Understanding, Acquiring and Rendering Translucent Appearance

Inverse Volume Rendering with Material Dictionaries

Ioannis Gkioulekas1, Shuang Zhao2, Kavita Bala2, Todd Zickler1, and Anat Levin3
1Harvard School of Engineering and Applied Sciences, 2Cornell University, 3Weizmann Institute of Science
 
ACM Transactions on Graphics (SIGGRAPH Asia 2013), 32(6), November 2013
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Abstract

Translucent materials are ubiquitous, and simulating their appearance requires accurate physical parameters. However, physically-accurate parameters for scattering materials are difficult to acquire. We introduce an optimization framework for measuring bulk scattering properties of homogeneous materials (phase function, scattering coefficient, and absorption coefficient) that is more accurate, and more applicable to a broad range of materials. The optimization combines stochastic gradient descent with Monte Carlo rendering and a material dictionary to invert the radiative transfer equation. It offers several advantages: (1) it does not require isolating singlescattering events; (2) it allows measuring solids and liquids that are hard to dilute; (3) it returns parameters in physically-meaningful units; and (4) it does not restrict the shape of the phase function using Henyey-Greenstein or any other low-parameter model. We evaluate our approach by creating an acquisition setup that collects images of a material slab under narrow-beam RGB illumination. We validate results by measuring prescribed nano-dispersions and showing that recovered parameters match those predicted by Lorenz-Mie theory. We also provide a table of RGB scattering parameters for some common liquids and solids, which are validated by simulating color images in novel geometric configurations that match the corresponding photographs with less than 5% error.

SIGGRAPH Asia Paper

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Acknowledgments

We thank Henry Sarkas at Nanophase for donating material samples and calibration data. Funding by the National Science Foundation (IIS 1161564, 1012454, 1212928, and 1011919), the European Research Council, the Binational Science Foundation, Intel ICRI-CI, and Amazon Web Services in Education grant awards. Much work was performed while T. Zickler was a Feinberg Foundation Visiting Faculty Program Fellow at the Weizmann Institute.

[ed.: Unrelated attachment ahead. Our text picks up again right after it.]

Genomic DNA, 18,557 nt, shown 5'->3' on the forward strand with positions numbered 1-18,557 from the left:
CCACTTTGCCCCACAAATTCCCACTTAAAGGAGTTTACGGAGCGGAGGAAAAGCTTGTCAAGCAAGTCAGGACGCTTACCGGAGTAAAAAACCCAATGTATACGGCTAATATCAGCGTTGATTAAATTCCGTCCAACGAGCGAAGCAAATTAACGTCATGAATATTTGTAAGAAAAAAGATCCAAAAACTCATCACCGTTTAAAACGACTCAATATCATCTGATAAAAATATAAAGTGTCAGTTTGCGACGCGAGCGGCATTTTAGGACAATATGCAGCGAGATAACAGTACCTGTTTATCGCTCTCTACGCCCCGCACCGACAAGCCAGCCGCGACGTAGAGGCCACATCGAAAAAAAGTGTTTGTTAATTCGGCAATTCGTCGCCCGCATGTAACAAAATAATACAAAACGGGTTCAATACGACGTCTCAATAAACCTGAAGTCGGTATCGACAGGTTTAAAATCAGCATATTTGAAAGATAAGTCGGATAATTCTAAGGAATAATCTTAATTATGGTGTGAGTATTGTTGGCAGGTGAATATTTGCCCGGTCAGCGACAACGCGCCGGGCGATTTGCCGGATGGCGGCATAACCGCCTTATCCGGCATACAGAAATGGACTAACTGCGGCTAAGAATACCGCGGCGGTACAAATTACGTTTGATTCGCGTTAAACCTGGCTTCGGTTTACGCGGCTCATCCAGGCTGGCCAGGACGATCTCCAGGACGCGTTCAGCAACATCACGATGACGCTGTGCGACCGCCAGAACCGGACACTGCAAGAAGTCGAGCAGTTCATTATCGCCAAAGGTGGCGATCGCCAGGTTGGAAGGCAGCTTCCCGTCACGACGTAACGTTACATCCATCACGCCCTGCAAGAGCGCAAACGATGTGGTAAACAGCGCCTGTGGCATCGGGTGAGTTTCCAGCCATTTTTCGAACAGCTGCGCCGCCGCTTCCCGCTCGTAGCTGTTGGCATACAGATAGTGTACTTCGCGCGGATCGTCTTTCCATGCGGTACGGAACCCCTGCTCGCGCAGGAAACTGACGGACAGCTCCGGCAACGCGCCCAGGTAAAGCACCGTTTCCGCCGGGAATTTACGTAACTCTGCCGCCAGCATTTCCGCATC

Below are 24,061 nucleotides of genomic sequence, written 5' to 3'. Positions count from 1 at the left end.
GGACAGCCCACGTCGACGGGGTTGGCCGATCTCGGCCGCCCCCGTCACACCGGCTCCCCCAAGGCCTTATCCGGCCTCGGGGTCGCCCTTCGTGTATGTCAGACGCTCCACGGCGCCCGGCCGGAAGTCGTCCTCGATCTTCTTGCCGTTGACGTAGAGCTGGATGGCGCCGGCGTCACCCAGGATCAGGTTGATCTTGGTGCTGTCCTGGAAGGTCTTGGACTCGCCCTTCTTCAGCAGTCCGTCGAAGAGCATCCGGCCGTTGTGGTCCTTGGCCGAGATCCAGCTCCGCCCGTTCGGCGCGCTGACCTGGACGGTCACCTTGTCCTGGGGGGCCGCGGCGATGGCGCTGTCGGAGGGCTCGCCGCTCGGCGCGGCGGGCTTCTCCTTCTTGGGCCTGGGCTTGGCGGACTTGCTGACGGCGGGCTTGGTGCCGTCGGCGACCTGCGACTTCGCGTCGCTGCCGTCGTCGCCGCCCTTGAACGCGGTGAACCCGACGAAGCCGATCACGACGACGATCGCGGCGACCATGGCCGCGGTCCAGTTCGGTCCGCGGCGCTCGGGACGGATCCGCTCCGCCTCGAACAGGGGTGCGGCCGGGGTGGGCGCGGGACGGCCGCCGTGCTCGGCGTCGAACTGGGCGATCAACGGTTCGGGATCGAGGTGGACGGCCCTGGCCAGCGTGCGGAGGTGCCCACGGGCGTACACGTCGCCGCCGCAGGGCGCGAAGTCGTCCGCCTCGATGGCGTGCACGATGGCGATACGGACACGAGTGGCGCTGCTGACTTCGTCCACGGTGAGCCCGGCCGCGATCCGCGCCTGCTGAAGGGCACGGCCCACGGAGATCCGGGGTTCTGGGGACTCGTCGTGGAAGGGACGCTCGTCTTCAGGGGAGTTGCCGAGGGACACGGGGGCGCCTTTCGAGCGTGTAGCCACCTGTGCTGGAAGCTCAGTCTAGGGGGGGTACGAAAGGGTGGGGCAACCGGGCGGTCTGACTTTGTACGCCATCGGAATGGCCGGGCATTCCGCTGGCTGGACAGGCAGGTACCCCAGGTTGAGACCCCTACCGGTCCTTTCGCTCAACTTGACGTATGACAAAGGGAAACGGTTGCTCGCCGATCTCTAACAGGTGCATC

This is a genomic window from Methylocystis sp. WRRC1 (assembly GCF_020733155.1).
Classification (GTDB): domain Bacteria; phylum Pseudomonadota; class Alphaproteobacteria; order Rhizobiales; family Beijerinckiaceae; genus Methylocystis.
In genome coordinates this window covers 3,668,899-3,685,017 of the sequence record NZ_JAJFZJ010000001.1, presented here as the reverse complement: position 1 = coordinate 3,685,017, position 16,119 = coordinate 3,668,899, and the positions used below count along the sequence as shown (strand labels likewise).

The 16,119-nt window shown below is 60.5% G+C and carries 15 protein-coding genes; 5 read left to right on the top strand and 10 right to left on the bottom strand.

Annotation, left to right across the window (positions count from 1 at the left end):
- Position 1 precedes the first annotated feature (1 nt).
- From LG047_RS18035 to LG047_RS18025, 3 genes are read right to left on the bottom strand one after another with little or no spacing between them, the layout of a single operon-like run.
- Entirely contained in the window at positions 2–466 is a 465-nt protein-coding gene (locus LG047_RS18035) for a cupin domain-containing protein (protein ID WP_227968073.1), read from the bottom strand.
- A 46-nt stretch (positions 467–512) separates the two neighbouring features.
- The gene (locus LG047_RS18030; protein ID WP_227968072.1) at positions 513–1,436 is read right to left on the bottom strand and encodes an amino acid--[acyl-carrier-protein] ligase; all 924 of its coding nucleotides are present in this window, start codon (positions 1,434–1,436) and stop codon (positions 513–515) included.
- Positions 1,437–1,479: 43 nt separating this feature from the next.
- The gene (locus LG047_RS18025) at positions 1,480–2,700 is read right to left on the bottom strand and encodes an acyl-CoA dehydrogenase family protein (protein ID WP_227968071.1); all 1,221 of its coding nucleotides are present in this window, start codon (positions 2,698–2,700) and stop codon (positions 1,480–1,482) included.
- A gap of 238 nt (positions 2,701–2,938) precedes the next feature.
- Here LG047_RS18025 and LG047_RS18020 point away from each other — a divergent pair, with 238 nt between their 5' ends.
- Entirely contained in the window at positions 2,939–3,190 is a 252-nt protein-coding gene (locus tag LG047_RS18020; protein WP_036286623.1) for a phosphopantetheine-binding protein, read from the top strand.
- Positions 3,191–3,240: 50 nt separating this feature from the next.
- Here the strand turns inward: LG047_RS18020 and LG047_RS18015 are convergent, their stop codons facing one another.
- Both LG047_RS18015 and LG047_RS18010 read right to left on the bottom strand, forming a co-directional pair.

Understanding the Role of Phase Function in Translucent Appearance

Ioannis Gkioulekas1, Bei Xiao2, Shuang Zhao3, Edward Adelson2, Todd Zickler1, and Kavita Bala3
1Harvard School of Engineering and Applied Sciences, 2Massachusetts Institute of Technology, 3Cornell University
 
ACM Transactions on Graphics, 32(5), September 2013
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Abstract

Multiple scattering contributes critically to the characteristic translucent appearance of food, liquids, skin, and crystals; but little is known about how it is perceived by human observers. This paper explores the perception of translucency by studying the image effects of variations in one factor of multiple scattering: the phase function. We consider an expanded space of phase functions created by linear combinations of Henyey-Greenstein and von Mises-Fisher lobes, and we study this physical parameter space using computational data analysis and psychophysics.

Our study identifies a two-dimensional embedding of the physical scattering parameters in a perceptually-meaningful appearance space. Through our analysis of this space, we find uniform parameterizations of its two axes by analytical expressions of moments of the phase function, and provide an intuitive characterization of the visual effects that can be achieved at different parts of it. We show that our expansion of the space of phase functions enlarges the range of achievable translucent appearance compared to traditional single-parameter phase function models. Our findings highlight the important role phase function can have in controlling translucent appearance, and provide tools for manipulating its effect in material design applications.

TOG Paper

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Acknowledgments

I.G. and T.Z were funded by the National Science Foundation through awards IIS-1161564, IIS-1012454, and IIS-1212928, and by AmazonWeb Services in Education grant awards. B.X. and E.A. were funded by the National Institutes of Health through awards R01-EY019262-02 and R21-EY019741-02. S.Z. and K.B. were funded by the National Science Foundation through awards IIS-1161645, and IIS-1011919. We thank Bonhams for allowing us to use the photograph of Figure 2, and The Stanford 3D Scanning Repository for providing the Lucy, Dragon, and Buddha models used in Figures 1, 4-8, 12, and 13.

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